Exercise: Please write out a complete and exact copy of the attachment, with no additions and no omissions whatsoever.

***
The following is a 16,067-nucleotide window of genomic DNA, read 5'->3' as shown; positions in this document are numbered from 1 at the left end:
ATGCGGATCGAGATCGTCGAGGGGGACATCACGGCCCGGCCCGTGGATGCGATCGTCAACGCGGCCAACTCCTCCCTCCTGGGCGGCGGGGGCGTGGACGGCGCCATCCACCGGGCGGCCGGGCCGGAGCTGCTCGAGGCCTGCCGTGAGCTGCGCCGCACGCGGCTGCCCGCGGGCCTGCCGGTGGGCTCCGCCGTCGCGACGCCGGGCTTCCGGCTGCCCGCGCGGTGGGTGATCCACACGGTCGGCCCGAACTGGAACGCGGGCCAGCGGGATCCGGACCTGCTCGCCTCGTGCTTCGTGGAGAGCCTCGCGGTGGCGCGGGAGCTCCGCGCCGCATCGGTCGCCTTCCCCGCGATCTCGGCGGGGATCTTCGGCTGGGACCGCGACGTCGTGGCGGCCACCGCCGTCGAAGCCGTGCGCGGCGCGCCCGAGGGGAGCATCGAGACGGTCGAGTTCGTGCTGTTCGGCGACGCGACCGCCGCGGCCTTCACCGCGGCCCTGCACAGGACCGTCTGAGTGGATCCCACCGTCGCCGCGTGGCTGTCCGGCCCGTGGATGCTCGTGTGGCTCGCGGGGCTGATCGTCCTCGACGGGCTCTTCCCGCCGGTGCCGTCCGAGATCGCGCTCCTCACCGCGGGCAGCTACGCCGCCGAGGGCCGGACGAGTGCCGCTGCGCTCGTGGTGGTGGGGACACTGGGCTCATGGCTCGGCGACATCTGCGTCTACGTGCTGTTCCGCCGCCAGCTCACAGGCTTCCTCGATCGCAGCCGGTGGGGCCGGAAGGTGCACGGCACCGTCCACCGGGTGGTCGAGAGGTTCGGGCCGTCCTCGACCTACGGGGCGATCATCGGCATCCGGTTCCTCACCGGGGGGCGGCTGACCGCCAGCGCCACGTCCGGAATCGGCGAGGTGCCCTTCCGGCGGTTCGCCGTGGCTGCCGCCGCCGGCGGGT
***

The following is a 16,067-nucleotide window of genomic DNA, read 5'->3' as shown; positions in this document are numbered from 1 at the left end:
ATGCGGATCGAGATCGTCGAGGGGGACATCACGGCCCGGCCCGTGGATGCGATCGTCAACGCGGCCAACTCCTCCCTCCTGGGCGGCGGGGGCGTGGACGGCGCCATCCACCGGGCGGCCGGGCCGGAGCTGCTCGAGGCCTGCCGTGAGCTGCGCCGCACGCGGCTGCCCGCGGGCCTGCCGGTGGGCTCCGCCGTCGCGACGCCGGGCTTCCGGCTGCCCGCGCGGTGGGTGATCCACACGGTCGGCCCGAACTGGAACGCGGGCCAGCGGGATCCGGACCTGCTCGCCTCGTGCTTCGTGGAGAGCCTCGCGGTGGCGCGGGAGCTCCGCGCCGCATCGGTCGCCTTCCCCGCGATCTCGGCGGGGATCTTCGGCTGGGACCGCGACGTCGTGGCGGCCACCGCCGTCGAAGCCGTGCGCGGCGCGCCCGAGGGGAGCATCGAGACGGTCGAGTTCGTGCTGTTCGGCGACGCGACCGCCGCGGCCTTCACCGCGGCCCTGCACAGGACCGTCTGAGTGGATCCCACCGTCGCCGCGTGGCTGTCCGGCCCGTGGATGCTCGTGTGGCTCGCGGGGCTGATCGTCCTCGACGGGCTCTTCCCGCCGGTGCCGTCCGAGATCGCGCTCCTCACCGCGGGCAGCTACGCCGCCGAGGGCCGGACGAGTGCCGCTGCGCTCGTGGTGGTGGGGACACTGGGCTCATGGCTCGGCGACATCTGCGTCTACGTGCTGTTCCGCCGCCAGCTCACAGGCTTCCTCGATCGCAGCCGGTGGGGCCGGAAGGTGCACGGCACCGTCCACCGGGTGGTCGAGAGGTTCGGGCCGTCCTCGACCTACGGGGCGATCATCGGCATCCGGTTCCTCACCGGGGGGCGGCTGACCGCCAGCGCCACGTCCGGAATCGGCGAGGTGCCCTTCCGGCGGTTCGCCGTGGCTGCCGCCGCCGGCGGGT